Contesting a Will in NSW – Who Can Make a Family Provision Claim?
Published 14 Apr 2015
Author: Richele Nelsen
In Australia each State and Territory has its own legislation in relation to contesting a Will and making a claim for family provision from the estate. In New South Wales family provision claims are dealt with under Chapter 3 of the Succession Act 2006 (NSW).
Not just anyone can make a claim for family provision on a deceased’s estate. Family provision claims are restricted to people who are classed as eligible persons in accordance with the law. In order to make a claim for family provision in New South Wales an applicant must fall into one of the following categories:
- A spouse of the deceased. This includes husbands, wives and de factor partners.
- A child of the deceased. This includes biological and adopted children.
- A former wife or husband of the deceased person.
- A person who has at any particular time been wholly or partly dependent on the deceased person AND who is a grandchild of the deceased person OR was at any particular time a member of the same household as the deceased person.
- A person with whom the deceased person was living in a close personal relationship with at the time of their death.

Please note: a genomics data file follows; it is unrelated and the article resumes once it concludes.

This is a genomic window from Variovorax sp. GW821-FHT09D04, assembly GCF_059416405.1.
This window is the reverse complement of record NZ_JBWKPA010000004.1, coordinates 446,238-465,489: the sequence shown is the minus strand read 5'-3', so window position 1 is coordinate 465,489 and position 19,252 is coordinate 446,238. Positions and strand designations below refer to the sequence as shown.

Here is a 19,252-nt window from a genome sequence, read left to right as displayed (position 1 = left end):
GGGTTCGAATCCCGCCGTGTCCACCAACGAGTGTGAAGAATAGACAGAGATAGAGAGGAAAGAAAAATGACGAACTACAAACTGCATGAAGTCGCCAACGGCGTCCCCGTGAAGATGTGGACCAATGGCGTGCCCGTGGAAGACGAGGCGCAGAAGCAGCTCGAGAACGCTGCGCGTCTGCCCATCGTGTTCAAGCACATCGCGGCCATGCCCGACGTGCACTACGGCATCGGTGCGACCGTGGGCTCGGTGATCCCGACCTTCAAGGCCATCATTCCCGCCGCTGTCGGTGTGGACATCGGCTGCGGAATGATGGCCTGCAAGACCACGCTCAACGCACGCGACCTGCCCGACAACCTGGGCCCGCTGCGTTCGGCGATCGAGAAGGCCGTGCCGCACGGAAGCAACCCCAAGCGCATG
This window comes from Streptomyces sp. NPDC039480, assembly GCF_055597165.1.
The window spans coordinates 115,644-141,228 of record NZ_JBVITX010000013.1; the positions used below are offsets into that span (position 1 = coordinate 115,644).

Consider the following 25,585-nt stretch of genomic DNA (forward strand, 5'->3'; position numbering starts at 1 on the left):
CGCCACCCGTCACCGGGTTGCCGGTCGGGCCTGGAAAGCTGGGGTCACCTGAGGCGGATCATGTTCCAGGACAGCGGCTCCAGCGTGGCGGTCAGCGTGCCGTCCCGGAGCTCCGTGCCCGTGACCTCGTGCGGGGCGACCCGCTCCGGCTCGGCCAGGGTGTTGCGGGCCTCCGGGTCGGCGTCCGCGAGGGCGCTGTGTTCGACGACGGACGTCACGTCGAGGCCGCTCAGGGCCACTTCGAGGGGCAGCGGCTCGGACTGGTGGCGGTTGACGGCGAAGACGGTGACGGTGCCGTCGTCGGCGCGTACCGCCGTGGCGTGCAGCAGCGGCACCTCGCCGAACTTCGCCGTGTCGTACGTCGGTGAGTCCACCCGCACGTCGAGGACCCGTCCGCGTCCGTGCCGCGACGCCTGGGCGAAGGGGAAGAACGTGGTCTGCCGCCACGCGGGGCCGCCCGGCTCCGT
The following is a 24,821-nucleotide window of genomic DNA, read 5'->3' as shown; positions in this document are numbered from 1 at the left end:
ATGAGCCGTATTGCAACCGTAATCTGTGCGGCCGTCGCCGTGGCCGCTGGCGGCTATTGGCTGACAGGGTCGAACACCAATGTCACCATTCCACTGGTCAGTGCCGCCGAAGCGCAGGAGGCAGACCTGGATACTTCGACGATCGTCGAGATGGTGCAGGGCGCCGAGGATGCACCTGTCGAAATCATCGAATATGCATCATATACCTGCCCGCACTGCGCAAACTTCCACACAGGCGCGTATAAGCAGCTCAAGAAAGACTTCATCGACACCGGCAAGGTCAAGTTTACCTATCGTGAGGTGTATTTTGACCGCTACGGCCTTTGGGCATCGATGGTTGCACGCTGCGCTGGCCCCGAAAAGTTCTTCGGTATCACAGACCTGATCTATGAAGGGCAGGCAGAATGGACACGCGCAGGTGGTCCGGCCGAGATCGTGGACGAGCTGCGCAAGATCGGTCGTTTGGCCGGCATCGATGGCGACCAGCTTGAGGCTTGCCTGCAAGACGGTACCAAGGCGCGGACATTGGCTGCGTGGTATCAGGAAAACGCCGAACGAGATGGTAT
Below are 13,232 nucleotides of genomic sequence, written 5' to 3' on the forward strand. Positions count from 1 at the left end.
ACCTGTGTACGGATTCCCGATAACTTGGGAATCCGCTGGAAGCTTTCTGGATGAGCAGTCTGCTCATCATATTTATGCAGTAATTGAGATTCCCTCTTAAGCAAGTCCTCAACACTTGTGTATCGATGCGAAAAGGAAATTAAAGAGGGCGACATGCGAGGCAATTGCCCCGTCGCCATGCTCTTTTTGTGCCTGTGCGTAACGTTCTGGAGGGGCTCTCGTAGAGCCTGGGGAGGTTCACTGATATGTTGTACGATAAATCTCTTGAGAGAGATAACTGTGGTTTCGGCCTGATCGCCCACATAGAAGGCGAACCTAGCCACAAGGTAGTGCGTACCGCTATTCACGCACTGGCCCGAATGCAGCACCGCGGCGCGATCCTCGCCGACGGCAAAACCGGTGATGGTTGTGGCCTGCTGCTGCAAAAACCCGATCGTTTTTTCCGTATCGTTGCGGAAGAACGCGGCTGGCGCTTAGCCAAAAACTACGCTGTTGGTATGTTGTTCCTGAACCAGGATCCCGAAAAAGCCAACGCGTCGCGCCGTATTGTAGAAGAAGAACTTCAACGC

Contesting a Will in NSW requires more than simply showing that you are an eligible person. Once a person can show they fall into one of the categories above, they must then demonstrate to the Court that there are factors warranting the claim. The Court will look at the relationship between the applicant and the deceased person, the nature and extent of any obligations or responsibilities owed by the deceased person to the applicant, the size of the estate, the financial circumstances of the applicant, the age of the applicant, any physical, intellectual or mental disability of the applicant, any contribution the applicant has made to the deceased’s estate, and much more.
A person who intends to make a claim for family provision on an estate in New South Wales needs to formally commence Court proceedings within 12 months of the date of the deceased’s death.
It is possible in some circumstances to make a claim after the 12 month period, however this is generally only in exceptional circumstances and there are no guarantees your claim will be accepted after this time so it is important to file proceedings before the expiration of the 12 month period.
If you have been left out of a Will or believe you have grounds contesting a will contact our experienced Will Dispute Lawyers today on 1300 768 780.